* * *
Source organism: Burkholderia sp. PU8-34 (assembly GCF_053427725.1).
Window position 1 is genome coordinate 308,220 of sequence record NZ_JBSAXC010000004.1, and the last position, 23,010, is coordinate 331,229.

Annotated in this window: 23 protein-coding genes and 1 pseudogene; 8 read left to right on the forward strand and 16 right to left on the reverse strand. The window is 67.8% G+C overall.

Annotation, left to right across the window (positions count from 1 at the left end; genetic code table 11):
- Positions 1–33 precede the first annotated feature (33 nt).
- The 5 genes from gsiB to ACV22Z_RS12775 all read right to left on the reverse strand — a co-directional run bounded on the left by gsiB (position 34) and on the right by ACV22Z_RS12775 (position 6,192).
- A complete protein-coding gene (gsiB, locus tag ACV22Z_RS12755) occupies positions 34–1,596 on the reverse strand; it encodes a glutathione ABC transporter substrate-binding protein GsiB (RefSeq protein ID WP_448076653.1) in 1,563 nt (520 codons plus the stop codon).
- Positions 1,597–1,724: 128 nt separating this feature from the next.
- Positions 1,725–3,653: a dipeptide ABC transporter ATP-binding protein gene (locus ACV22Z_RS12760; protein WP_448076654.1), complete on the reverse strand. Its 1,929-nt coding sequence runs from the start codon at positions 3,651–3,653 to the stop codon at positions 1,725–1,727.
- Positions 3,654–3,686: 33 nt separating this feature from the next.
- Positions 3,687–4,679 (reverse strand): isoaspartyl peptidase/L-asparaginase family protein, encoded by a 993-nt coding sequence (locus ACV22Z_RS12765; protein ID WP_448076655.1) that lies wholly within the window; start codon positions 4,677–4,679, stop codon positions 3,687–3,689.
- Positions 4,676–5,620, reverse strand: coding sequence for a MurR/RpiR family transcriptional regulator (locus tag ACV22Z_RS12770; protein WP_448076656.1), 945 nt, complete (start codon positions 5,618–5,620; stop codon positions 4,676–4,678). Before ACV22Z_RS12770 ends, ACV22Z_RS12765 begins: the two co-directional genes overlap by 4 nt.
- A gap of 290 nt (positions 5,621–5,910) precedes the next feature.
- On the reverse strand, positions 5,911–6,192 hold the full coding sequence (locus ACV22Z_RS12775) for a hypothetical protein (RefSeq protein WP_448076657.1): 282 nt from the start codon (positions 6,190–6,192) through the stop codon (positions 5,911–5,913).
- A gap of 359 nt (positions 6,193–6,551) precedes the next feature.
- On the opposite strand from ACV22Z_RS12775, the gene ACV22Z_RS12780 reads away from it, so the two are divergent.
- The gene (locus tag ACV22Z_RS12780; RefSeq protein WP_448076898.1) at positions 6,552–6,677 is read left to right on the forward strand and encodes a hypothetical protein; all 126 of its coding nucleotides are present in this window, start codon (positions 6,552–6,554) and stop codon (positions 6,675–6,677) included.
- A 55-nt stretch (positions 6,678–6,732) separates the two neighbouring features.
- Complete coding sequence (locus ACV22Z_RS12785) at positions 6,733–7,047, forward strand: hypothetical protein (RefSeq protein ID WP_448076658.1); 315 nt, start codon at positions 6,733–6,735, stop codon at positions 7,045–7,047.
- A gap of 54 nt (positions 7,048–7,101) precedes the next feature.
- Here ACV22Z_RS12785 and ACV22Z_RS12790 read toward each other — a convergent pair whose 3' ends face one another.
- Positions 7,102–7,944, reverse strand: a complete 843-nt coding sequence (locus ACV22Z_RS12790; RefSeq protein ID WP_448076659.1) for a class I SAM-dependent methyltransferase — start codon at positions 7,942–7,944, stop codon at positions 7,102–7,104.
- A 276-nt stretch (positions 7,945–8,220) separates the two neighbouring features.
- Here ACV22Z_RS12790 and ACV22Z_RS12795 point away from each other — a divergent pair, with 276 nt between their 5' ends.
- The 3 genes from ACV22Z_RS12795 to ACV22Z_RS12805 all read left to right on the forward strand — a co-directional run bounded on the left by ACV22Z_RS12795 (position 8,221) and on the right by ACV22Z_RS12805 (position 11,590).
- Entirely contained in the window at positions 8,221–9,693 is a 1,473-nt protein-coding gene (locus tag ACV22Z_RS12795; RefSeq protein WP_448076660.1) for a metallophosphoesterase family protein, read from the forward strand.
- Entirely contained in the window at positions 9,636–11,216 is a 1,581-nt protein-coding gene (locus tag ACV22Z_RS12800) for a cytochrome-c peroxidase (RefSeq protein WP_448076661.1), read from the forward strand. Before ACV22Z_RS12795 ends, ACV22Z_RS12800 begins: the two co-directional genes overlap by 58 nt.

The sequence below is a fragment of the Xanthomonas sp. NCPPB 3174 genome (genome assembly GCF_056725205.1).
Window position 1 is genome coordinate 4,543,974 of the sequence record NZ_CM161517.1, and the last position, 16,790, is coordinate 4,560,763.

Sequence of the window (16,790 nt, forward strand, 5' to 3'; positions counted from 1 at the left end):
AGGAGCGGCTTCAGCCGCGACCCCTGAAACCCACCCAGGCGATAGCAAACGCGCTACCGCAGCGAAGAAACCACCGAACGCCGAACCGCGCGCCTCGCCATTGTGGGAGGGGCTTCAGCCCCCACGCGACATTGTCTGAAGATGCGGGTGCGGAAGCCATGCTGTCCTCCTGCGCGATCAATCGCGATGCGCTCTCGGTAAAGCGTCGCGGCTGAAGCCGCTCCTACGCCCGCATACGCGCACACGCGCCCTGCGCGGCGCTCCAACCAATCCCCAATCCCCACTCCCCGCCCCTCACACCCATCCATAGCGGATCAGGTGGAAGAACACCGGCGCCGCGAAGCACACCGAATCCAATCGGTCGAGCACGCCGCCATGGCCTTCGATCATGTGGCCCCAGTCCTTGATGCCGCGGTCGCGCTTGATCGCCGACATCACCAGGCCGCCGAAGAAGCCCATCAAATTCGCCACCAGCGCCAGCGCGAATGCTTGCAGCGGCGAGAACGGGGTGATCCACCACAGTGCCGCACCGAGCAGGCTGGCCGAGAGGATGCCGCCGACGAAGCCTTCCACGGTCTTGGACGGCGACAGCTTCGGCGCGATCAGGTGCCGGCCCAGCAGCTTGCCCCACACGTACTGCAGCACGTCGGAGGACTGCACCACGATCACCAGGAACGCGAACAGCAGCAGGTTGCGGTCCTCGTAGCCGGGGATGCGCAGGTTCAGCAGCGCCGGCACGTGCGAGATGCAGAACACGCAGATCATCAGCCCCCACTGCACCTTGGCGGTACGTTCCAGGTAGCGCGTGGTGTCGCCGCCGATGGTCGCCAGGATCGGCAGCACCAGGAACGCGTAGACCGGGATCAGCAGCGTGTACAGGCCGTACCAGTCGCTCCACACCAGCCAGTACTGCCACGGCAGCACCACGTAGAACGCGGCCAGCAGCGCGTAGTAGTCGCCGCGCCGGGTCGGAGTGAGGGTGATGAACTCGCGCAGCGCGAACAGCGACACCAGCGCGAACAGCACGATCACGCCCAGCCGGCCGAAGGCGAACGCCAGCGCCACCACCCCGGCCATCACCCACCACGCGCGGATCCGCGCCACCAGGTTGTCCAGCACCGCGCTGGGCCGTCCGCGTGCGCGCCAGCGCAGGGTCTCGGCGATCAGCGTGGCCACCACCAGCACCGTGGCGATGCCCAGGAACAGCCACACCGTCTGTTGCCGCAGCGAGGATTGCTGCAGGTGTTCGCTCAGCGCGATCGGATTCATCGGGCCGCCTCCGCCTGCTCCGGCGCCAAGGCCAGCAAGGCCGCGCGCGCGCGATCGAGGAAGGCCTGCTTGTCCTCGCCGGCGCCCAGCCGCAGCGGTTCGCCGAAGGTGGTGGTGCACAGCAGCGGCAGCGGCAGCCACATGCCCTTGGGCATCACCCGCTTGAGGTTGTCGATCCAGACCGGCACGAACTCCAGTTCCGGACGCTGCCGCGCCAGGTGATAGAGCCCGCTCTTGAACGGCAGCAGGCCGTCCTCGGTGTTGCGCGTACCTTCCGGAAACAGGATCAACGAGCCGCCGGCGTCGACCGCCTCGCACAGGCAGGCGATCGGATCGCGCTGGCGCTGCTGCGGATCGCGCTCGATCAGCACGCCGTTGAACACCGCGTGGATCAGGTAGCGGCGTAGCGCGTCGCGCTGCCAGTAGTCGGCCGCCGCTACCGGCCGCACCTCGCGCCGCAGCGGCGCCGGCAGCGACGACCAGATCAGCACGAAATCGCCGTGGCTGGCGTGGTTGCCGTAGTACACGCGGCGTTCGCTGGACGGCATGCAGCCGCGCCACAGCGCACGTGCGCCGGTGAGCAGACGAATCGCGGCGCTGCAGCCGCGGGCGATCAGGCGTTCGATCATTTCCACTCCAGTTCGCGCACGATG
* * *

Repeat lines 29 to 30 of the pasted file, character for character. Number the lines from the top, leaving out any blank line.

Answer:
Window position 1 is genome coordinate 4,543,974 of the sequence record NZ_CM161517.1, and the last position, 16,790, is coordinate 4,560,763.

Sequence of the window (16,790 nt, forward strand, 5' to 3'; positions counted from 1 at the left end):